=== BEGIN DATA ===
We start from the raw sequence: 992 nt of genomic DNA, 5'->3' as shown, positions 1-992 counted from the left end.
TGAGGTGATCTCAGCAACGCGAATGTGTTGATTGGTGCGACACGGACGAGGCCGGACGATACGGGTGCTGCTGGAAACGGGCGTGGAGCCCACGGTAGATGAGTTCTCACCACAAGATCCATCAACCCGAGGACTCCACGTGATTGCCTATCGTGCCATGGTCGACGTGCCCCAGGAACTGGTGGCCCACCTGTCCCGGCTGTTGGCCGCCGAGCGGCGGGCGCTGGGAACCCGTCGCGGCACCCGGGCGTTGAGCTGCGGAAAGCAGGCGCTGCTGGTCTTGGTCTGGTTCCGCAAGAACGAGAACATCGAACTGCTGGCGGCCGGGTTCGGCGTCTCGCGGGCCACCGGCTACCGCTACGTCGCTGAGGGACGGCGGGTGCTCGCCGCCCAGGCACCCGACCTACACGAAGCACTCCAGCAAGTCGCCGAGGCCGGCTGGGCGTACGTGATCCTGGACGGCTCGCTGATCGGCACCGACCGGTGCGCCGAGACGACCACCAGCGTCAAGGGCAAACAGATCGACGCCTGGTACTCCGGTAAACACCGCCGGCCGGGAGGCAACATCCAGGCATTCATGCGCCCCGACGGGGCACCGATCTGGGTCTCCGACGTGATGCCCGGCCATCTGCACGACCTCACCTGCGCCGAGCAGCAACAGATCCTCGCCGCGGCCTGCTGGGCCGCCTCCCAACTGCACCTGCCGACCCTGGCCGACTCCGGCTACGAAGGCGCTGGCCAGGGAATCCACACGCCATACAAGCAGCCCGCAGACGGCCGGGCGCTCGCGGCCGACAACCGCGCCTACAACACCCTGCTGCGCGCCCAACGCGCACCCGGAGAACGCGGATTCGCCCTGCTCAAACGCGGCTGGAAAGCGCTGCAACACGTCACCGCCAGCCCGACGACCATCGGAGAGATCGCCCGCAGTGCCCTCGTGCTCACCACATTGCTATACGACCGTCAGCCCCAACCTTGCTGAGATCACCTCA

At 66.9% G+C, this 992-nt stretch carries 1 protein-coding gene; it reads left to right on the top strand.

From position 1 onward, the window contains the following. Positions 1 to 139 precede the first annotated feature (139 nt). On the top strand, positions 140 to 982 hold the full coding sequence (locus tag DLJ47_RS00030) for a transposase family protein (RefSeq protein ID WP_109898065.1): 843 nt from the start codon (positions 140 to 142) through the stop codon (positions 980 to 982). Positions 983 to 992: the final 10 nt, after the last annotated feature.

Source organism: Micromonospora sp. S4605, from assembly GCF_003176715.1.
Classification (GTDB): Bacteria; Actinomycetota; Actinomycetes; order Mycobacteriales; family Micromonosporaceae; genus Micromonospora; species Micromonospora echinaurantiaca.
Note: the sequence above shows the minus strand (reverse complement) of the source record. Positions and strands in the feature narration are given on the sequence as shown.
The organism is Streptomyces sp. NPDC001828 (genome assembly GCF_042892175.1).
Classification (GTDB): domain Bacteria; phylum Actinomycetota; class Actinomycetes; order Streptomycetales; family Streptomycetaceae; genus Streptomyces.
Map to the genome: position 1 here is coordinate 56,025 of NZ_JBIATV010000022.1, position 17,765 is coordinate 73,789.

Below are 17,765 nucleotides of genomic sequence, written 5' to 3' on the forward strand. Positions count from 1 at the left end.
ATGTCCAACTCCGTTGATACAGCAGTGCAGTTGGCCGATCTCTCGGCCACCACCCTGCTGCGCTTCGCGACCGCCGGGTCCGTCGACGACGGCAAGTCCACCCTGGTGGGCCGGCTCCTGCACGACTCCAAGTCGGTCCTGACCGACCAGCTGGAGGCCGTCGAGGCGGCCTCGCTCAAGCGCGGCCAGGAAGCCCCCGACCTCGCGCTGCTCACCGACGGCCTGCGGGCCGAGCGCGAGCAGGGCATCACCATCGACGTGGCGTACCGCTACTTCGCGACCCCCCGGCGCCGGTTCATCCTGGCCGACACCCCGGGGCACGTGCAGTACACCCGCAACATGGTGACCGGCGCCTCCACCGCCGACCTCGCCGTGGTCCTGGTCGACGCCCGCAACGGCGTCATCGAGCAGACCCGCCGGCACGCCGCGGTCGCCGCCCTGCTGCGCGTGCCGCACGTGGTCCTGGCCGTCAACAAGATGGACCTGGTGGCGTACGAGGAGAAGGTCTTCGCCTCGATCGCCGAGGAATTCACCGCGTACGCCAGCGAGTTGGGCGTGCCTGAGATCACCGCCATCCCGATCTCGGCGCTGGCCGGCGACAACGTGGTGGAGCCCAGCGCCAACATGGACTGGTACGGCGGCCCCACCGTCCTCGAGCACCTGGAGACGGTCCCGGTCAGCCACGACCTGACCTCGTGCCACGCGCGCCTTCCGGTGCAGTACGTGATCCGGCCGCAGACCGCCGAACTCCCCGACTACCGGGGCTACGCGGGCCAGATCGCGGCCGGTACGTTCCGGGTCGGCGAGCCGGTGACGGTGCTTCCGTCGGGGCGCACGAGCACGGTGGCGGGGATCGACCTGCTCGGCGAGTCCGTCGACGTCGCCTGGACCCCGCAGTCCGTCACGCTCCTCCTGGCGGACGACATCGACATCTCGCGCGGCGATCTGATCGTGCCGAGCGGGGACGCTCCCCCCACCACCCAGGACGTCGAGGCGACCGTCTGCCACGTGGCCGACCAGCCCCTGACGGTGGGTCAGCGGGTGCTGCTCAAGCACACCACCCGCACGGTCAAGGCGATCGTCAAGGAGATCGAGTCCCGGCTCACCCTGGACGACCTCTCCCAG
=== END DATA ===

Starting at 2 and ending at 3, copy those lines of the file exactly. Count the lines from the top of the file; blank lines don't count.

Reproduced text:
TGAGGTGATCTCAGCAACGCGAATGTGTTGATTGGTGCGACACGGACGAGGCCGGACGATACGGGTGCTGCTGGAAACGGGCGTGGAGCCCACGGTAGATGAGTTCTCACCACAAGATCCATCAACCCGAGGACTCCACGTGATTGCCTATCGTGCCATGGTCGACGTGCCCCAGGAACTGGTGGCCCACCTGTCCCGGCTGTTGGCCGCCGAGCGGCGGGCGCTGGGAACCCGTCGCGGCACCCGGGCGTTGAGCTGCGGAAAGCAGGCGCTGCTGGTCTTGGTCTGGTTCCGCAAGAACGAGAACATCGAACTGCTGGCGGCCGGGTTCGGCGTCTCGCGGGCCACCGGCTACCGCTACGTCGCTGAGGGACGGCGGGTGCTCGCCGCCCAGGCACCCGACCTACACGAAGCACTCCAGCAAGTCGCCGAGGCCGGCTGGGCGTACGTGATCCTGGACGGCTCGCTGATCGGCACCGACCGGTGCGCCGAGACGACCACCAGCGTCAAGGGCAAACAGATCGACGCCTGGTACTCCGGTAAACACCGCCGGCCGGGAGGCAACATCCAGGCATTCATGCGCCCCGACGGGGCACCGATCTGGGTCTCCGACGTGATGCCCGGCCATCTGCACGACCTCACCTGCGCCGAGCAGCAACAGATCCTCGCCGCGGCCTGCTGGGCCGCCTCCCAACTGCACCTGCCGACCCTGGCCGACTCCGGCTACGAAGGCGCTGGCCAGGGAATCCACACGCCATACAAGCAGCCCGCAGACGGCCGGGCGCTCGCGGCCGACAACCGCGCCTACAACACCCTGCTGCGCGCCCAACGCGCACCCGGAGAACGCGGATTCGCCCTGCTCAAACGCGGCTGGAAAGCGCTGCAACACGTCACCGCCAGCCCGACGACCATCGGAGAGATCGCCCGCAGTGCCCTCGTGCTCACCACATTGCTATACGACCGTCAGCCCCAACCTTGCTGAGATCACCTCA

At 66.9% G+C, this 992-nt stretch carries 1 protein-coding gene; it reads left to right on the top strand.